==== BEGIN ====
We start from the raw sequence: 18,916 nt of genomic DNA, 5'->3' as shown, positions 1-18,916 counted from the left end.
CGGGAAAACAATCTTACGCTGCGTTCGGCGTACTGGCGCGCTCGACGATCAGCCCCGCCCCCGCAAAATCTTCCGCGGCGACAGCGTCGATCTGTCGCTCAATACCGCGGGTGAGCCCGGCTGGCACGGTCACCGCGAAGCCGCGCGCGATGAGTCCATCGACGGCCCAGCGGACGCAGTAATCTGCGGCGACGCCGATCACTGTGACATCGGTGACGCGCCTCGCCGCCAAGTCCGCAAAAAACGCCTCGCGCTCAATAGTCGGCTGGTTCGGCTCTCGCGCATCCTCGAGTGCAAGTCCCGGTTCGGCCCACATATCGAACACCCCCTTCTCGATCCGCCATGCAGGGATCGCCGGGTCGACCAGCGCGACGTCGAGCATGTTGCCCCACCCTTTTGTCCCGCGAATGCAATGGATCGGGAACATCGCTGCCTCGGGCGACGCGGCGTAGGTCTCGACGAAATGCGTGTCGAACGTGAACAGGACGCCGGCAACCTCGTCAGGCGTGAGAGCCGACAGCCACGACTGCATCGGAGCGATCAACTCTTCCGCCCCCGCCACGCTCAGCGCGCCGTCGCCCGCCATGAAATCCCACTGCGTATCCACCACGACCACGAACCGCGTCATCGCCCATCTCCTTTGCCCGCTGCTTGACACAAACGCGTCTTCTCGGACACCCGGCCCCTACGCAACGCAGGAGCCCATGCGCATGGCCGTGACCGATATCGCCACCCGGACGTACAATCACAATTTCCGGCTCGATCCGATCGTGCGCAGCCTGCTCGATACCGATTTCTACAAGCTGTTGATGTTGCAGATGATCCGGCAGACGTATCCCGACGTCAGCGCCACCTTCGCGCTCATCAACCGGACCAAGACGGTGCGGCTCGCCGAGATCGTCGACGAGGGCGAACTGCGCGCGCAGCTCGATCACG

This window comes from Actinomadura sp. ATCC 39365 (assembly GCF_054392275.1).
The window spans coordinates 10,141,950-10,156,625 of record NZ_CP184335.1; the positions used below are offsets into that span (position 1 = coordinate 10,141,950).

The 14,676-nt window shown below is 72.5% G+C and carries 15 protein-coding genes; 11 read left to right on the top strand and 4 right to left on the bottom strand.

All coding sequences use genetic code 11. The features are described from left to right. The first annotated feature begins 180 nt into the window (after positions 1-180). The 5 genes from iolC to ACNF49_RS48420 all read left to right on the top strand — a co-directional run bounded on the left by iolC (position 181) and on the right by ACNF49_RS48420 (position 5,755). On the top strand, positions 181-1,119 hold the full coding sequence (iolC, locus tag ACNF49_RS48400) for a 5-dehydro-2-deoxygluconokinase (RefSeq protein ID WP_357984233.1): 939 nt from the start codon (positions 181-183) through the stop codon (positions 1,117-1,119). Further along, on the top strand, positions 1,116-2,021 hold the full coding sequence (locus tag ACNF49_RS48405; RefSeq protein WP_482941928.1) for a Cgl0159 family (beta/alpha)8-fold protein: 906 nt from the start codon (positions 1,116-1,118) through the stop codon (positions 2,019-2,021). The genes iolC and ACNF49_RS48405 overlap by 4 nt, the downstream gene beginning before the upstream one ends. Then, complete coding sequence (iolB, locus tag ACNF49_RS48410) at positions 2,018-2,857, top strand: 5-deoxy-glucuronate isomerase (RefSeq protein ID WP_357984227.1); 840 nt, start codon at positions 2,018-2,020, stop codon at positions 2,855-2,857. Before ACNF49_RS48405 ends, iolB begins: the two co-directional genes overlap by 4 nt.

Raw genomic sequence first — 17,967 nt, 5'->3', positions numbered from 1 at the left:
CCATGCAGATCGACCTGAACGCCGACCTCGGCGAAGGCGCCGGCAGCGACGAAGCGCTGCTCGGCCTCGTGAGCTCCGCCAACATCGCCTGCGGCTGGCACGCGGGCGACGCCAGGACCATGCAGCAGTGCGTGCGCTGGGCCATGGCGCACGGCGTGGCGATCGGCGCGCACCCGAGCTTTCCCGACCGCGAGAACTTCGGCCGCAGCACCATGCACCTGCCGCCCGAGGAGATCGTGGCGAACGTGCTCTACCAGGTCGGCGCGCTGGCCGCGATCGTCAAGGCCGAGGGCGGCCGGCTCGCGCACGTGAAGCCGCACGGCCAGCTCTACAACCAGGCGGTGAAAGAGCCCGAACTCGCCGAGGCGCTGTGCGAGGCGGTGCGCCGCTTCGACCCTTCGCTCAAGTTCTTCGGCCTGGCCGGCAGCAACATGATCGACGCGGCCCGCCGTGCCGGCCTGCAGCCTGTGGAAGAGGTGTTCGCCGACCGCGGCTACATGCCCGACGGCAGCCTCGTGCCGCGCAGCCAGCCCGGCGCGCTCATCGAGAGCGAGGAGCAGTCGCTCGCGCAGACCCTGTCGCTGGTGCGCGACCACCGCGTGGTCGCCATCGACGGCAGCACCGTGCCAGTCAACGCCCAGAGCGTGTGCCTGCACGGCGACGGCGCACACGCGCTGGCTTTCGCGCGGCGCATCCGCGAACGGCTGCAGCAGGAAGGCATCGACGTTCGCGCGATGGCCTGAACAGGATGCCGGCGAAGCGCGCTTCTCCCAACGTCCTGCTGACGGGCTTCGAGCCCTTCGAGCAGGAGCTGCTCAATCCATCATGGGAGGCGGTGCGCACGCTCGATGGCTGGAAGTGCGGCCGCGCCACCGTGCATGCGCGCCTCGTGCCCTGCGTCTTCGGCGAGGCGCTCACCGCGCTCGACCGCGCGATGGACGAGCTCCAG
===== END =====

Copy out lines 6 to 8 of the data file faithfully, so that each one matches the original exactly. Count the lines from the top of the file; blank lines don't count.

All coding sequences use genetic code 11. The features are described from left to right. The first annotated feature begins 180 nt into the window (after positions 1-180). The 5 genes from iolC to ACNF49_RS48420 all read left to right on the top strand — a co-directional run bounded on the left by iolC (position 181) and on the right by ACNF49_RS48420 (position 5,755). On the top strand, positions 181-1,119 hold the full coding sequence (iolC, locus tag ACNF49_RS48400) for a 5-dehydro-2-deoxygluconokinase (RefSeq protein ID WP_357984233.1): 939 nt from the start codon (positions 181-183) through the stop codon (positions 1,117-1,119). Further along, on the top strand, positions 1,116-2,021 hold the full coding sequence (locus tag ACNF49_RS48405; RefSeq protein WP_482941928.1) for a Cgl0159 family (beta/alpha)8-fold protein: 906 nt from the start codon (positions 1,116-1,118) through the stop codon (positions 2,019-2,021). The genes iolC and ACNF49_RS48405 overlap by 4 nt, the downstream gene beginning before the upstream one ends. Then, complete coding sequence (iolB, locus tag ACNF49_RS48410) at positions 2,018-2,857, top strand: 5-deoxy-glucuronate isomerase (RefSeq protein ID WP_357984227.1); 840 nt, start codon at positions 2,018-2,020, stop codon at positions 2,855-2,857. Before ACNF49_RS48405 ends, iolB begins: the two co-directional genes overlap by 4 nt.

Raw genomic sequence first — 17,967 nt, 5'->3', positions numbered from 1 at the left:
CCATGCAGATCGACCTGAACGCCGACCTCGGCGAAGGCGCCGGCAGCGACGAAGCGCTGCTCGGCCTCGTGAGCTCCGCCAACATCGCCTGCGGCTGGCACGCGGGCGACGCCAGGACCATGCAGCAGTGCGTGCGCTGGGCCATGGCGCACGGCGTGGCGATCGGCGCGCACCCGAGCTTTCCCGACCGCGAGAACTTCGGCCGCAGCACCATGCACCTGCCGCCCGAGGAGATCGTGGCGAACGTGCTCTACCAGGTCGGCGCGCTGGCCGCGATCGTCAAGGCCGAGGGCGGCCGGCTCGCGCACGTGAAGCCGCACGGCCAGCTCTACAACCAGGCGGTGAAAGAGCCCGAACTCGCCGAGGCGCTGTGCGAGGCGGTGCGCCGCTTCGACCCTTCGCTCAAGTTCTTCGGCCTGGCCGGCAGCAACATGATCGACGCGGCCCGCCGTGCCGGCCTGCAGCCTGTGGAAGAGGTGTTCGCCGACCGCGGCTACATGCCCGACGGCAGCCTCGTGCCGCGCAGCCAGCCCGGCGCGCTCATCGAGAGCGAGGAGCAGTCGCTCGCGCAGACCCTGTCGCTGGTGCGCGACCACCGCGTGGTCGCCATCGACGGCAGCACCGTGCCAGTCAACGCCCAGAGCGTGTGCCTGCACGGCGACGGCGCACACGCGCTGGCTTTCGCGCGGCGCATCCGCGAACGGCTGCAGCAGGAAGGCATCGACGTTCGCGCGATGGCCTGAACAGGATGCCGGCGAAGCGCGCTTCTCCCAACGTCCTGCTGACGGGCTTCGAGCCCTTCGAGCAGGAGCTGCTCAATCCATCATGGGAGGCGGTGCGCACGCTCGATGGCTGGAAGTGCGGCCGCGCCACCGTGCATGCGCGCCTCGTGCCCTGCGTCTTCGGCGAGGCGCTCACCGCGCTCGACCGCGCGATGGACGAGCTCCAG